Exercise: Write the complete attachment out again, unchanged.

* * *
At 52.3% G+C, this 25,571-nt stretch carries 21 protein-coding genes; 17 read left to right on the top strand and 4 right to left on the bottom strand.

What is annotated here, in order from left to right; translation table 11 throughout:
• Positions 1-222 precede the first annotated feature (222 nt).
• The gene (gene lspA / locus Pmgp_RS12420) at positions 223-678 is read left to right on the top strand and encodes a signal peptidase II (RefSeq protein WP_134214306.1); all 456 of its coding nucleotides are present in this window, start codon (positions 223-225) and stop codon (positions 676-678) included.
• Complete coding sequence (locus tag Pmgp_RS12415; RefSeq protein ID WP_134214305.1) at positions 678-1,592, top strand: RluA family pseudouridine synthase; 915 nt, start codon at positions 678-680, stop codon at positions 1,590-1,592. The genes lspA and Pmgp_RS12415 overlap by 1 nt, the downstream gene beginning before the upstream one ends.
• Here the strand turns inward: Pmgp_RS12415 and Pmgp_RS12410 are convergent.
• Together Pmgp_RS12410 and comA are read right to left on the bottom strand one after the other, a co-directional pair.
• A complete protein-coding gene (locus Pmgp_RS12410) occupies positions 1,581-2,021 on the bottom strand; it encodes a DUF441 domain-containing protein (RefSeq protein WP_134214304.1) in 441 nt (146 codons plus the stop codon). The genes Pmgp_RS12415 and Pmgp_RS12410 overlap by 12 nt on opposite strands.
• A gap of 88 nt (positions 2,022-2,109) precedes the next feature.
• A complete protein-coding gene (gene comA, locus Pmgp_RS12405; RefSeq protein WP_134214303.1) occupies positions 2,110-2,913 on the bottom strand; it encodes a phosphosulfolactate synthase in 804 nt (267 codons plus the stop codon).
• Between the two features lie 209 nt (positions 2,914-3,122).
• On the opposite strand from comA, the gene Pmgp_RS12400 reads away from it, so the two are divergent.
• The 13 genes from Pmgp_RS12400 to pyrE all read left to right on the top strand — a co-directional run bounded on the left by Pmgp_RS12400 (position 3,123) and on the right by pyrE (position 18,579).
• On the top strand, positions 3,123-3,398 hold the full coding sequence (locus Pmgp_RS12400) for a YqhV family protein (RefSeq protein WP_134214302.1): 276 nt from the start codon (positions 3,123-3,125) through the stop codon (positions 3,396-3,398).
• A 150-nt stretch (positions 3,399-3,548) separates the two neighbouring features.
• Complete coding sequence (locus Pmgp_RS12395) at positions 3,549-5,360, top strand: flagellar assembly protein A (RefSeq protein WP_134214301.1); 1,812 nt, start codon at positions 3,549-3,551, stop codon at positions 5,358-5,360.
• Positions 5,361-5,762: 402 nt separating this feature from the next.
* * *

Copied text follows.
At 52.3% G+C, this 25,571-nt stretch carries 21 protein-coding genes; 17 read left to right on the top strand and 4 right to left on the bottom strand.

What is annotated here, in order from left to right; translation table 11 throughout:
• Positions 1-222 precede the first annotated feature (222 nt).
• The gene (gene lspA / locus Pmgp_RS12420) at positions 223-678 is read left to right on the top strand and encodes a signal peptidase II (RefSeq protein WP_134214306.1); all 456 of its coding nucleotides are present in this window, start codon (positions 223-225) and stop codon (positions 676-678) included.
• Complete coding sequence (locus tag Pmgp_RS12415; RefSeq protein ID WP_134214305.1) at positions 678-1,592, top strand: RluA family pseudouridine synthase; 915 nt, start codon at positions 678-680, stop codon at positions 1,590-1,592. The genes lspA and Pmgp_RS12415 overlap by 1 nt, the downstream gene beginning before the upstream one ends.
• Here the strand turns inward: Pmgp_RS12415 and Pmgp_RS12410 are convergent.
• Together Pmgp_RS12410 and comA are read right to left on the bottom strand one after the other, a co-directional pair.
• A complete protein-coding gene (locus Pmgp_RS12410) occupies positions 1,581-2,021 on the bottom strand; it encodes a DUF441 domain-containing protein (RefSeq protein WP_134214304.1) in 441 nt (146 codons plus the stop codon). The genes Pmgp_RS12415 and Pmgp_RS12410 overlap by 12 nt on opposite strands.
• A gap of 88 nt (positions 2,022-2,109) precedes the next feature.
• A complete protein-coding gene (gene comA, locus Pmgp_RS12405; RefSeq protein WP_134214303.1) occupies positions 2,110-2,913 on the bottom strand; it encodes a phosphosulfolactate synthase in 804 nt (267 codons plus the stop codon).
• Between the two features lie 209 nt (positions 2,914-3,122).
• On the opposite strand from comA, the gene Pmgp_RS12400 reads away from it, so the two are divergent.
• The 13 genes from Pmgp_RS12400 to pyrE all read left to right on the top strand — a co-directional run bounded on the left by Pmgp_RS12400 (position 3,123) and on the right by pyrE (position 18,579).
• On the top strand, positions 3,123-3,398 hold the full coding sequence (locus Pmgp_RS12400) for a YqhV family protein (RefSeq protein WP_134214302.1): 276 nt from the start codon (positions 3,123-3,125) through the stop codon (positions 3,396-3,398).
• A 150-nt stretch (positions 3,399-3,548) separates the two neighbouring features.
• Complete coding sequence (locus Pmgp_RS12395) at positions 3,549-5,360, top strand: flagellar assembly protein A (RefSeq protein WP_134214301.1); 1,812 nt, start codon at positions 3,549-3,551, stop codon at positions 5,358-5,360.
• Positions 5,361-5,762: 402 nt separating this feature from the next.